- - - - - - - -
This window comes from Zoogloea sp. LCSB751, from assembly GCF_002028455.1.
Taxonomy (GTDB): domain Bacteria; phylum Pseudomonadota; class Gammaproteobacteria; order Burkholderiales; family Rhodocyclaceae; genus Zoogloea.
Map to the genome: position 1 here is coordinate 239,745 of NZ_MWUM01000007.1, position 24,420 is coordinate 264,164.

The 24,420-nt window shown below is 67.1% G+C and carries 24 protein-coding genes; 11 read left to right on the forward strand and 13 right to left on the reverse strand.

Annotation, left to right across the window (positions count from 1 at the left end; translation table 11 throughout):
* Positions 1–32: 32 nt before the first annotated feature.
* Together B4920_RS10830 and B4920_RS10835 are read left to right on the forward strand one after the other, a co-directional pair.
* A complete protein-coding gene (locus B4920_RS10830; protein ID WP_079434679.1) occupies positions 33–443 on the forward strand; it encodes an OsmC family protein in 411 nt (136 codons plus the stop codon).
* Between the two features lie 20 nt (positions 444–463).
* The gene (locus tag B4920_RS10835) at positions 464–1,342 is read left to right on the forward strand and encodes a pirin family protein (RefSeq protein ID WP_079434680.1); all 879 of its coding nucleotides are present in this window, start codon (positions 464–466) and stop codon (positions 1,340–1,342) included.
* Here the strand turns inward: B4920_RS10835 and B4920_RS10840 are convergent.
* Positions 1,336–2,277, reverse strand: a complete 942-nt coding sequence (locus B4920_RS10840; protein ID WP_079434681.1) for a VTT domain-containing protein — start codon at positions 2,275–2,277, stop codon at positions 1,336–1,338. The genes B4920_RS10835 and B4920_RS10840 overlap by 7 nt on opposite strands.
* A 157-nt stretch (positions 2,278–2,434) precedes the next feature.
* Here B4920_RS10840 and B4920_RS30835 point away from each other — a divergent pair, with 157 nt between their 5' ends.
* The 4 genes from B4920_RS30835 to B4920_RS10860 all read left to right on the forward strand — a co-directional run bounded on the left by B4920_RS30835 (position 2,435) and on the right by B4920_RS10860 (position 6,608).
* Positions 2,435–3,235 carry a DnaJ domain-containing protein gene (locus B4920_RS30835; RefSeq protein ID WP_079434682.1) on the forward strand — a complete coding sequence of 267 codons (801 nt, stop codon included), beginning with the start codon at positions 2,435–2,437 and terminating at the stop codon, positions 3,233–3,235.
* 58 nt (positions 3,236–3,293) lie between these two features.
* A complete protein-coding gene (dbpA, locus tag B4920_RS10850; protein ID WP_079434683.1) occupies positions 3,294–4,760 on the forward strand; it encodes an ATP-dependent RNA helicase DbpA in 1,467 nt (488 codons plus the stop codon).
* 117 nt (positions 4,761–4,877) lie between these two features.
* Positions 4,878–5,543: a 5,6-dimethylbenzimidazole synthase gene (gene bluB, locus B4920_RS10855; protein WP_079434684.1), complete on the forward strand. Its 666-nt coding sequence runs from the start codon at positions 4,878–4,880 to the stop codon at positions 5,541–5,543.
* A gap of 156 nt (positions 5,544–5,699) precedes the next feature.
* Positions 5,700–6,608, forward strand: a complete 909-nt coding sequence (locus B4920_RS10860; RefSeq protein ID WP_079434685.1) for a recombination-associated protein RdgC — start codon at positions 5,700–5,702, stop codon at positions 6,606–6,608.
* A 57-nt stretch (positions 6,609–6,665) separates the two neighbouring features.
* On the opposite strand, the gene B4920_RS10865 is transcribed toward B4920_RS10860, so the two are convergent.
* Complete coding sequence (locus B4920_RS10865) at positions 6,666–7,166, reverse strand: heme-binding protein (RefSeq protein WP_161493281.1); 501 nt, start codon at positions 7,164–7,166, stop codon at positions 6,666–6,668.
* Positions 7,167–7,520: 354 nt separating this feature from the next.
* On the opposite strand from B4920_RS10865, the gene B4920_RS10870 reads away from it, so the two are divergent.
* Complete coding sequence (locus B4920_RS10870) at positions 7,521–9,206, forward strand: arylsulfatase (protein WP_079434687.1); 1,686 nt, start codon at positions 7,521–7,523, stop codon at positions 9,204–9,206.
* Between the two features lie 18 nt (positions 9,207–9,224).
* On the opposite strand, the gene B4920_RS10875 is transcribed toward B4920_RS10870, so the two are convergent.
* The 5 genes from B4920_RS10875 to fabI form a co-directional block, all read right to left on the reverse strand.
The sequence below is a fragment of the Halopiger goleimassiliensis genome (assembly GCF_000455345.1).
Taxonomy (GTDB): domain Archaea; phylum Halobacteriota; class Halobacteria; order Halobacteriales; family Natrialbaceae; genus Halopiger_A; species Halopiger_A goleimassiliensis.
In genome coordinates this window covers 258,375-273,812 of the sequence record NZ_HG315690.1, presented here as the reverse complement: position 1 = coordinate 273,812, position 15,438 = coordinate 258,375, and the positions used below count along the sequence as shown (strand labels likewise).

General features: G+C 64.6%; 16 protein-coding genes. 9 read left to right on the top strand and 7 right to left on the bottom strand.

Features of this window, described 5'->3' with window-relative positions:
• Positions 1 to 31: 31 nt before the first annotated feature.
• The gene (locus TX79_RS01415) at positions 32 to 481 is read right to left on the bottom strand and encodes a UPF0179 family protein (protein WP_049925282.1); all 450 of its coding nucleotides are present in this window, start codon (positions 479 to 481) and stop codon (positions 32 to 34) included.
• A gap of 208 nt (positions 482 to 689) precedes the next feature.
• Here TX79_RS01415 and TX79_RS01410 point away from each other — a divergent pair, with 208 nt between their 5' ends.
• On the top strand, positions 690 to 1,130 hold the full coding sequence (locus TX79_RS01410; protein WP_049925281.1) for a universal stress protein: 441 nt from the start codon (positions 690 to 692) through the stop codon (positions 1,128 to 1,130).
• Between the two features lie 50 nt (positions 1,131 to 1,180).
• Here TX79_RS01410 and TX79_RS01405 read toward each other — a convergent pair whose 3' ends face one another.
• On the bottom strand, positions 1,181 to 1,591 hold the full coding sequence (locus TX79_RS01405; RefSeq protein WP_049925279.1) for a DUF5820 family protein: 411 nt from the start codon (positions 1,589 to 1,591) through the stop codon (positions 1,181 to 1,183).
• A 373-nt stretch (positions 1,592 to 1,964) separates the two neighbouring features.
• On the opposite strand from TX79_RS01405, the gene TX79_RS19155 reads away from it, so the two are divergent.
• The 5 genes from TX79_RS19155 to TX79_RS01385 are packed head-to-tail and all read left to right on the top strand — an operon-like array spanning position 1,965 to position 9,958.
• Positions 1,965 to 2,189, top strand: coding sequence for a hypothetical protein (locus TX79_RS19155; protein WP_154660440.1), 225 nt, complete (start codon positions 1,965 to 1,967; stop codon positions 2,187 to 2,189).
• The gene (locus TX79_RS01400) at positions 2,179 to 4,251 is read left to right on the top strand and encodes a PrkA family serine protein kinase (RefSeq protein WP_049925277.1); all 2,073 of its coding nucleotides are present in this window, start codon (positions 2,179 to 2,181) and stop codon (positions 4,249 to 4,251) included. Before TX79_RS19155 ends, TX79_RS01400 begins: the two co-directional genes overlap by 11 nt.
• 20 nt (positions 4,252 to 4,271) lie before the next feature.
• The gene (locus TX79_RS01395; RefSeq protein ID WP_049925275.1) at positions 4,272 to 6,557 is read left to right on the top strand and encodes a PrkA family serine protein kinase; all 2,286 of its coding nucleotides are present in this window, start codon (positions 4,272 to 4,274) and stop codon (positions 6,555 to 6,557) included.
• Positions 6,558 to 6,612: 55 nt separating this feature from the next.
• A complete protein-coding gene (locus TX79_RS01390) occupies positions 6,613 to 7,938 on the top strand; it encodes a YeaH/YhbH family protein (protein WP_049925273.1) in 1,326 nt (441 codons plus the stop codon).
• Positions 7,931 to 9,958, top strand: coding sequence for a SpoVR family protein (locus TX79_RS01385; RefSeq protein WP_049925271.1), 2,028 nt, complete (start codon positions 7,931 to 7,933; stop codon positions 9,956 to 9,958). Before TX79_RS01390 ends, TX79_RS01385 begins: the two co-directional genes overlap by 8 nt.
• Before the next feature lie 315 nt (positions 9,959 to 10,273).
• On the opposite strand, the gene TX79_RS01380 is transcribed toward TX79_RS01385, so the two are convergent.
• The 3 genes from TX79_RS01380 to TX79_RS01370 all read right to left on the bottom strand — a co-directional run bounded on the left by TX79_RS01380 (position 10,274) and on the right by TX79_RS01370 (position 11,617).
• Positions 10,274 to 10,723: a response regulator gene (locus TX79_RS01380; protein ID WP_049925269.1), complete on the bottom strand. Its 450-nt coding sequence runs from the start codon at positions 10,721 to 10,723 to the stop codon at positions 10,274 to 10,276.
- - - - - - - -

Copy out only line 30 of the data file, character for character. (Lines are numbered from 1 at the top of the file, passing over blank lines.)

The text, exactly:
* On the opposite strand, the gene B4920_RS10875 is transcribed toward B4920_RS10870, so the two are convergent.